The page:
Bumper Around Houseboat
Hello. I am new to the houseboat ownership ranks but not new to boating. I recently purchased a 34' Catamaran Cruiser houseboat. It is a fixer upper, but seems to be a nice boat. I am going to pull it from the water soon and a have a question about the deck bumper on the houseboat. The current owner has carpeted over the deck edges and they are worn and frayed. Carpet doesn't seem like the right material for that surface, so I am wondering how I should finish the edge?
On requirement is an effective but low cost solution. I didn't pay a lot for the cruiser and want to help the dollars in line so I am not upside down.
If you want to do something relatively inexpensive that will be tough and last a long time, buy some of the composite decking used to build house decks. Get the color of your choice, rip it down the middle, install the rounded edge facing up.
And, welcome to houseboating.
Carpet is defiantly out for that application even if you replaced it new it would all to soon look just like what you have now. There are a few photo's on the web of Catamarans with what appears composite edging as easttnboater suggested. But the plus I seen on at least one is the fabricated corners of aluminum diamond plate which provided a nice finished appearance plus they had provisions for corner cleats which should or would more securely hold the boat should it be subjected to a gale or windstorm.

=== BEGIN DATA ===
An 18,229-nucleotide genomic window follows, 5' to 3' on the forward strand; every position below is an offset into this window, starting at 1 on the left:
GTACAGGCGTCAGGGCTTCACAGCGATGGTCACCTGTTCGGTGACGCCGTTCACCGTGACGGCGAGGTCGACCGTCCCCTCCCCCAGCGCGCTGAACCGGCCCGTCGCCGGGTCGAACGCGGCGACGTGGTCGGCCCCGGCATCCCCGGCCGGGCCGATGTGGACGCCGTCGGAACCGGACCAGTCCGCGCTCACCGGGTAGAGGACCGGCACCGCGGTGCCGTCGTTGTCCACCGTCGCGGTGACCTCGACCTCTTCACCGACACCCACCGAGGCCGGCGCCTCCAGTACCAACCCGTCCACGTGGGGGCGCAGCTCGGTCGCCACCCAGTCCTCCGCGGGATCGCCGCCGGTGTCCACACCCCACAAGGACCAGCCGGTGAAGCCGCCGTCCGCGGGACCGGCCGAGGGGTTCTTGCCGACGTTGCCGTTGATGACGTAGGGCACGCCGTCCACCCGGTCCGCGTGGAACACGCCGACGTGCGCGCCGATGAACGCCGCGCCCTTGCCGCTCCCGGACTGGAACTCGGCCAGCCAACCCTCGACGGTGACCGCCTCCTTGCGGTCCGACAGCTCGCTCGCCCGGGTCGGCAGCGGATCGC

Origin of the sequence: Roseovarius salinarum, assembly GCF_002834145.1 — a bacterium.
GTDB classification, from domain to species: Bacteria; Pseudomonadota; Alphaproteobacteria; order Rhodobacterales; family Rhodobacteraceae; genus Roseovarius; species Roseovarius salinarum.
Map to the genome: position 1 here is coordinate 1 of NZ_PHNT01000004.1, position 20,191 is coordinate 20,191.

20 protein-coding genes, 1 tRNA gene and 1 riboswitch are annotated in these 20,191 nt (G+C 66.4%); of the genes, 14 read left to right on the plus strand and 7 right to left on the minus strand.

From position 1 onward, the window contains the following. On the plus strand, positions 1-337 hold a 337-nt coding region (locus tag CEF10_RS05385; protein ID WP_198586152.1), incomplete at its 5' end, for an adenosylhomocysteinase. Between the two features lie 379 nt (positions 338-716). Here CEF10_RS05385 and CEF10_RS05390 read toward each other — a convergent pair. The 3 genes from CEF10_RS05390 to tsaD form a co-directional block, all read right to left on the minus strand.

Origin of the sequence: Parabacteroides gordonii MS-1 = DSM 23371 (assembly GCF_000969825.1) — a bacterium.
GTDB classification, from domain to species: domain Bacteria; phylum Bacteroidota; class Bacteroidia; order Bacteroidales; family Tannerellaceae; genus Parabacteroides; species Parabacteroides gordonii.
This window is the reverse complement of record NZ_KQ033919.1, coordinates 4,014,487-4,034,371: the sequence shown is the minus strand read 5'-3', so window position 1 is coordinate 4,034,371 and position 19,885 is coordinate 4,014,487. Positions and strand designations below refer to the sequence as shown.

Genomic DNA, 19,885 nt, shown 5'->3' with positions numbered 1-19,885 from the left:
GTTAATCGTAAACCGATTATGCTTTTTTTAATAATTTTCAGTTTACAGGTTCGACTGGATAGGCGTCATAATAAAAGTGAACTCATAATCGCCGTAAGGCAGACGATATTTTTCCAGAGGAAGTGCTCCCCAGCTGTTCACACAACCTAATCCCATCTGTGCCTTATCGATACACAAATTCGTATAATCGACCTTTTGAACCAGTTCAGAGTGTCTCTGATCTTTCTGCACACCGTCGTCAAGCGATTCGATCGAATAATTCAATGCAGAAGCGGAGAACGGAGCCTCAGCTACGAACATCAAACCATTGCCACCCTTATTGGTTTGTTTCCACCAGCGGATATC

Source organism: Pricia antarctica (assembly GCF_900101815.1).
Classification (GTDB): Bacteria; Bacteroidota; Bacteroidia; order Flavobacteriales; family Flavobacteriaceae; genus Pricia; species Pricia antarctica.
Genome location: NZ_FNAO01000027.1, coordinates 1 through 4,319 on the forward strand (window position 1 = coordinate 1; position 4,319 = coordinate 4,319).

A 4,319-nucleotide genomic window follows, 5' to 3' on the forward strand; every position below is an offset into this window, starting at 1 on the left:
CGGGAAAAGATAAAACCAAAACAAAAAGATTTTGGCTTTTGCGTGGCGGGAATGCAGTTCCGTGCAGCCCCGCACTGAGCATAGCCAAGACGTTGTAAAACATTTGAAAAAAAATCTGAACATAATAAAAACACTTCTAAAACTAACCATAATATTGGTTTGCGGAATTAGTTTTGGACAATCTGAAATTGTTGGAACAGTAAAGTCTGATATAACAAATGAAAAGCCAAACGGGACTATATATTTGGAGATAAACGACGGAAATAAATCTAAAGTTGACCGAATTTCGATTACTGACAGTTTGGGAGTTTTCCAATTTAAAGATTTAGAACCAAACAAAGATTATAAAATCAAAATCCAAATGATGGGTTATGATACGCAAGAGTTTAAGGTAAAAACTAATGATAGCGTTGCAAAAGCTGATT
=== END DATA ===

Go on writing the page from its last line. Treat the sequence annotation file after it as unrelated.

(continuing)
I have that composite decking for the trim on my boat. It's tough stuff but you still want to have some boat fenders when docking or rafting up. I used "Ultradeck" sold at Menard's stores. It's hollow so mush lighter than other composite decking like Trex.
My rub rails are simple 2x4's ripped to a profile that I liked and fastened in place with long screws. Price was right and they ARE tough but after 13 years they're looking pretty ragged and need to be replaced. I think the composite materials mentioned above would be a good alternative.
Whatever you use, use stainless fastenings and seal them WELL, otherwise water will get in between the rail and the deck and may rot the deck. Been there. Also countersink the fasteners so they don't snag on the dock and other boats.
Agreed on the sealing. We are putting in the TREXX today. The previous owner had pressure treated 2x4's that were carpet wrapped and not sealed. The carpet held the water and you can guess the rest of the story. Not bad though .............
My only concern about the TREXX is that it is not thick enough to be a really good bumper. I will have to fender the boat well, because a crooked piling could come through a window. That has happened on this boat BTW.
Here are a few after pictures.Attachment 214